He shakes his head to her offer automatically, though the actual shape of his thoughts does not feel like 'no.' "Could it be so simple?" he wonders. "For you to change everything and give everyone what they want?"

His blue eyes glitter with the thought. "Make it fair?"


"It is an apt demonstration," concedes Wanda, and though her voice comes too-soft with something that sounds like defeat, there is no trace of offence in or on her. "No other possibility ever came to pass."

But she does not remark whether or not the possibilities were there. After all, some nights as a child, and them alone, Wanda would regain lucidity in fits of wretched sobbing, making sounds more fit for animals than a young girl. She would never say what she saw, but it would be hours before she would let Pietro go.

Pulling her head up from the arm of her chair, she sits there, limbs loose, unbound hair long and falling down her shoulders. And, just like that, out of this small, brittle woman, comes a promise that their unfair, unequal reality could be mended.

Could it be so simple?

"It is possible," answers Wanda. She exists not in the division of simple and difficult. Only what is and what is not. "It could be done."

She speaks with little feeling on the matter; for all of the witch's passions, none seem to ever center or serve the boundless permutations of her ability. A check, perhaps, on the woman cursed with unimaginable power: born without a real impetus to ever wield it properly. Too lost to endless possibilities to ever become obsessed with just one.

"Perhaps not everyone," Wanda corrects. "But most. Yes. If you wish it."


Wanda concedes. She usually concedes when the two of them have their rare disagreements. Pietro does not answer, seeming to take her concession to him as a matter of course.

"None other came to pass in large part because I never let it. I decided early on I would never even think it." To Wanda such a statement might seem foolish, the declaration of a man certain he controls his own destiny, but wholly unaware of the many forks in his life's river down which he could have easily gone — and all without his input.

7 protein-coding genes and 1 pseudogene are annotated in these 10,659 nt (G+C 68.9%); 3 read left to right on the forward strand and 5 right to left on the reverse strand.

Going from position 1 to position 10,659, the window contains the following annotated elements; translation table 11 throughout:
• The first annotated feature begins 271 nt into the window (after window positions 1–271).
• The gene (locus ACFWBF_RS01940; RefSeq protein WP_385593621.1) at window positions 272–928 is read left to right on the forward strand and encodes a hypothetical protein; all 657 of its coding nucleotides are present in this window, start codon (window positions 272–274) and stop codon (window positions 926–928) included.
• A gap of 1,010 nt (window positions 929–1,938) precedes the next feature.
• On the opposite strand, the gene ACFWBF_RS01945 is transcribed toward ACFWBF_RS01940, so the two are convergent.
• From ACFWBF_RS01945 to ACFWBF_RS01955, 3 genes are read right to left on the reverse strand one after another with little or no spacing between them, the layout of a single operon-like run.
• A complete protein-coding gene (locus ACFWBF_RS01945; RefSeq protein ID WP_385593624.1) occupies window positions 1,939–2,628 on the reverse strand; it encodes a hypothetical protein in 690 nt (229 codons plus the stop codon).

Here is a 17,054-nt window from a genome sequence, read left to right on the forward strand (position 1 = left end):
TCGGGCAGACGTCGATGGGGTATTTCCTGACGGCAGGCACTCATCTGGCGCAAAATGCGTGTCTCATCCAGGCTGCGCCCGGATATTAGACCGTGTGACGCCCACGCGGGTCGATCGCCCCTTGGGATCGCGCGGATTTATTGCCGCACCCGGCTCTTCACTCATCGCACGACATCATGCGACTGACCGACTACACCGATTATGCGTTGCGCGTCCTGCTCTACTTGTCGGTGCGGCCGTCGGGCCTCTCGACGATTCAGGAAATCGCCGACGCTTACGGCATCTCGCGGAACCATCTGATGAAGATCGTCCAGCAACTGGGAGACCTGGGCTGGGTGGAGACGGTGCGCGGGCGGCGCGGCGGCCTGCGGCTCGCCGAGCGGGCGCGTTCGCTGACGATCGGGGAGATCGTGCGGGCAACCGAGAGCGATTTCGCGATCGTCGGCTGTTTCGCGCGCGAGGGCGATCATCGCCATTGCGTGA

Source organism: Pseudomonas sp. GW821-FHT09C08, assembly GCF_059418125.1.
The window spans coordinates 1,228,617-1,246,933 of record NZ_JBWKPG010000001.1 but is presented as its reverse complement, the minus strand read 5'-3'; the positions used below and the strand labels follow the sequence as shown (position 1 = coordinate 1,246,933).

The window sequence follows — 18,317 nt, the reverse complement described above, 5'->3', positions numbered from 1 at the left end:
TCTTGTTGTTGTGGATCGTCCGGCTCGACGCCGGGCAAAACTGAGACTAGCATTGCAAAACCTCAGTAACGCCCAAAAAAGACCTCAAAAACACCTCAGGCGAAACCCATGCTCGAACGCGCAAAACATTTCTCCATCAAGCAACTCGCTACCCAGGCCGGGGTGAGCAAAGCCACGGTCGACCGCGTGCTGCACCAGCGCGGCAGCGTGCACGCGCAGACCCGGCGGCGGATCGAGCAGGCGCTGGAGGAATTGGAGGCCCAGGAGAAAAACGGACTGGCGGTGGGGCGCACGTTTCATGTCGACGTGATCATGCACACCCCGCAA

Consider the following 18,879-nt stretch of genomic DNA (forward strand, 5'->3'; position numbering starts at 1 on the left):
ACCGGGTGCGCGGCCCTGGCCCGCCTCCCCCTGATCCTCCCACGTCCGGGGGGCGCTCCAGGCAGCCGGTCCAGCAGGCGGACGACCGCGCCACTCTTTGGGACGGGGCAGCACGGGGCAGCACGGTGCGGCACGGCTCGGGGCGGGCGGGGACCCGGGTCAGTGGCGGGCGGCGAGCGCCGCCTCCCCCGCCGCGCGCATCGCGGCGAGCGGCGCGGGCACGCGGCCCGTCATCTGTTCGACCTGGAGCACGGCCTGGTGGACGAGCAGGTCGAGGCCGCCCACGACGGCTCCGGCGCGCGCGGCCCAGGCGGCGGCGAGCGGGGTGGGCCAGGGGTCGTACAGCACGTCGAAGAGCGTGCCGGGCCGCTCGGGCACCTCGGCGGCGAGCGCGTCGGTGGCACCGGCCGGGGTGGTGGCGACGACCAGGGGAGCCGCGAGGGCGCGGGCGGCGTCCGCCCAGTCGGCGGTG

Wholly unaware of the many nightmarish glimpses Wanda saw of realities where her brother was not there.

Yet do thinking beings not all, in their own way, need to rationalize some sense of control over their own lives? To live without that belief in one's ability to affect one's own life is to succumb in the constant struggle that torments Wanda… who is aware, as few others can be aware, of the infinite permutations of the indifferent universe.

She offers to manipulate same; does not quantify it as simple or difficult, only possible or not. A muscle in Pietro's jaw jumps with something briefly akin to impatience. "All things are possible," he parrots her, sighing. "But surely not all things bear the same level of risk?"

Nonetheless — she could. If he wished it. Could rewrite reality in their desired image.

If he wished it.

Pietro says nothing. He leans against the windowsill, looking out across the scarred face of Manhattan. He waits, first, for her answer.


Whether or not it seems foolish to Wanda — Pietro's fierce declarations of his control over chaos itself — she never gives voice to the thought.

It has never been her place, or her desire, to judge him. Not when his choices, in many cases, kept them both alive.

But the topic, itself, seems to have an effect on Wanda, uneasy around the edges, the smell of smoke still clinging to her hair and memory surging to burn, again, at the backs of her eyes. She begins to oblige an old, nervous habit of hers, compelled to pulling the menage of rings off her fingers and pooling them into her lap. She used to have to do this, as children, every night when she wanted to sleep. Take the trinkets off her hands, their mother's heirlooms, the gifts he's brought her over the years, and hide them overnight. Sometimes even to bury them, to make herself look less a target at night.

"Life is not without risk," answers Wanda. "And neither is that fair. Sometimes, the simple man chokes on his glass of water."